How to: Elk Hide Tanning with Hair-on

How to: Elk Hide Tanning with Hair-on

Just before Thanksgiving 2022, I bagged a ~400lb cow elk on the National Elk Refuge in Jackson Hole, WY. More context in the full trip report.

At my Dad's suggestion, I asked my butcher for the hide, so I could get it tanned. After a few days calling taxidermists, I realized they're very expensive and generally hard to pin down. All the shops I called within a few hundred miles didn't tan hides; they only handled mounts.

So, I started Googling and YouTubing. I was frustrated by the number of conflicting how-to articles. Each seemed to have a somewhat unique series of tanning steps, each purportedly critcal to the process.

Below, I'll break down the steps that worked pretty well for me with links to resources I found helpful. I'll also break down my best understanding of the purpose behind each step. (Most how-to guides lacked satisfying explanations.)

Note: I wanted to keep fur on my hide. Some steps below will change if you're looking to remove the hair. I'll link to other articles for hair-off tanning.

Summary of steps

Summary of my steps, plus my best guesses at the why's:

  • Flesh the hide: Remove remaining flesh and fat
  • Salt: Cover the hide with non-iodized salt to draw out moisture; Why? Inhibits bacteria growth; some sources say salt can damage the hide; others claim it's a mandatory step to set the hair; once salted, hides can be stored for months or even years; it seems a hide can also be frozen for some time before salting
  • Rehydrate / clean: Quickly soak the hide in a salt and detergent solution, gently rinsing out blood and dirt from the hair; Why? Once salted, the hide stiffens and can be tricky to work with; and generally, fur is dirty and bloody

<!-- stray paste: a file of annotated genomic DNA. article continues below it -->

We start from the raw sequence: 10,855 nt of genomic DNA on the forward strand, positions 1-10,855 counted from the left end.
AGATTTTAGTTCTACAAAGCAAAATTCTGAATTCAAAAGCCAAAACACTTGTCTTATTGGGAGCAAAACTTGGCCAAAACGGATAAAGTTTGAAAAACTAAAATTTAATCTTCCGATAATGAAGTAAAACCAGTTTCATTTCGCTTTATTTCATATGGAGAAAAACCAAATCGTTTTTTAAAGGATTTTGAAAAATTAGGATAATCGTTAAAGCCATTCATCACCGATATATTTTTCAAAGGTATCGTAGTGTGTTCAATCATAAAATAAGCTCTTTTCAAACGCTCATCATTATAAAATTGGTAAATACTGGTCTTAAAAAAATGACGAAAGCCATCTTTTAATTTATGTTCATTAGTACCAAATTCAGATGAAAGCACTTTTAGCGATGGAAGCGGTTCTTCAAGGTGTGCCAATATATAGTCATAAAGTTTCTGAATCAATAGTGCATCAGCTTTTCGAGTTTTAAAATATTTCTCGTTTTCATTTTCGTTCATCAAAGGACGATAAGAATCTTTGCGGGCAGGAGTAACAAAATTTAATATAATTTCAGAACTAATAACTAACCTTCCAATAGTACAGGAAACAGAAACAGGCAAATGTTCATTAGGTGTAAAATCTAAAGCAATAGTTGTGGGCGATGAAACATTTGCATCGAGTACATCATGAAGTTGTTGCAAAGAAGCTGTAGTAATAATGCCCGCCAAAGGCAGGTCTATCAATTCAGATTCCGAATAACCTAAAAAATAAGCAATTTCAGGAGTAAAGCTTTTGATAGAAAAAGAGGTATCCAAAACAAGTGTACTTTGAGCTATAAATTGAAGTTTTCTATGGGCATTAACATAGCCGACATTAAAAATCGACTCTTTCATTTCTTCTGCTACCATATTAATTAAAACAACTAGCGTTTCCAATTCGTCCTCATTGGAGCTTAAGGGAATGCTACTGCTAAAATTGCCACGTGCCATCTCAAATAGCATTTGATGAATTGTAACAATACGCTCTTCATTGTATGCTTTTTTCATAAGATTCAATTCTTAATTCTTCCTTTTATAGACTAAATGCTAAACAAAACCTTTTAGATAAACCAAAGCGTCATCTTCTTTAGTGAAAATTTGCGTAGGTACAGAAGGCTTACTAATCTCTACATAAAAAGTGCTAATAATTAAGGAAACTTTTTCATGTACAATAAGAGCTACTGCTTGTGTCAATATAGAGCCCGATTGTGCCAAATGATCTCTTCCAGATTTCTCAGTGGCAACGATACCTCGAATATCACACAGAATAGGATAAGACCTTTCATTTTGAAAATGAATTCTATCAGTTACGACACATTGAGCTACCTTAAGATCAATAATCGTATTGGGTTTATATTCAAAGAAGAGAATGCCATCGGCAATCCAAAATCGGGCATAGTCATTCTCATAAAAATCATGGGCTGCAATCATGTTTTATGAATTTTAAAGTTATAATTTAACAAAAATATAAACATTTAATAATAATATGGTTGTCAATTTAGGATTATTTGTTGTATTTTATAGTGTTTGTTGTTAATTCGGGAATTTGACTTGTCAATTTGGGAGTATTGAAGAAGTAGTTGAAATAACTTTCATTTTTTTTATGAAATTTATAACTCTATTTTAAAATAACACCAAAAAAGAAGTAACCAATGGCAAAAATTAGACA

• Drain: Allow the hide to partially dry; Why? To absorb the pickle solution
  • Pickle: Soak the hide in a mildly acidic (pH 2) solution; Why? Helps set the hair by contracting hair follicles; remove non-structural proteins in the skin to allow the tanning solution to adhere to structural proteins; kills bacteria
  • Neutralize: Quick soak in a slightly less acidic solution (pH 4-5); Why? If the hide's too acidic, tanning solution can't penetrate
  • Rinse and drain: Quick rinse in cool water, then drain
  • Tan: Apply a brush-on solution or bathe the hide in solution (I used the "orange bottle" brush-on tanning solution); Why? To permanently alter the hide's protein structure to increase durability and prevent decay
  • Break: While drying, stretch the hide until fibers turn white; Why? Prevents the hide from becoming rigid once dry
  • Thin: I used a hand sander to produce a velvety texture after the hide was dry; can also thin the hide with a knife before tanning
  • Condition / waterproof: I applied mink oil to waterproof the hide, which produced a leathery feel (optional)
  • Store: The hide should be hung somewhere not too hot or moist; breathable to inhibit mold; and inaccessible to mice / insects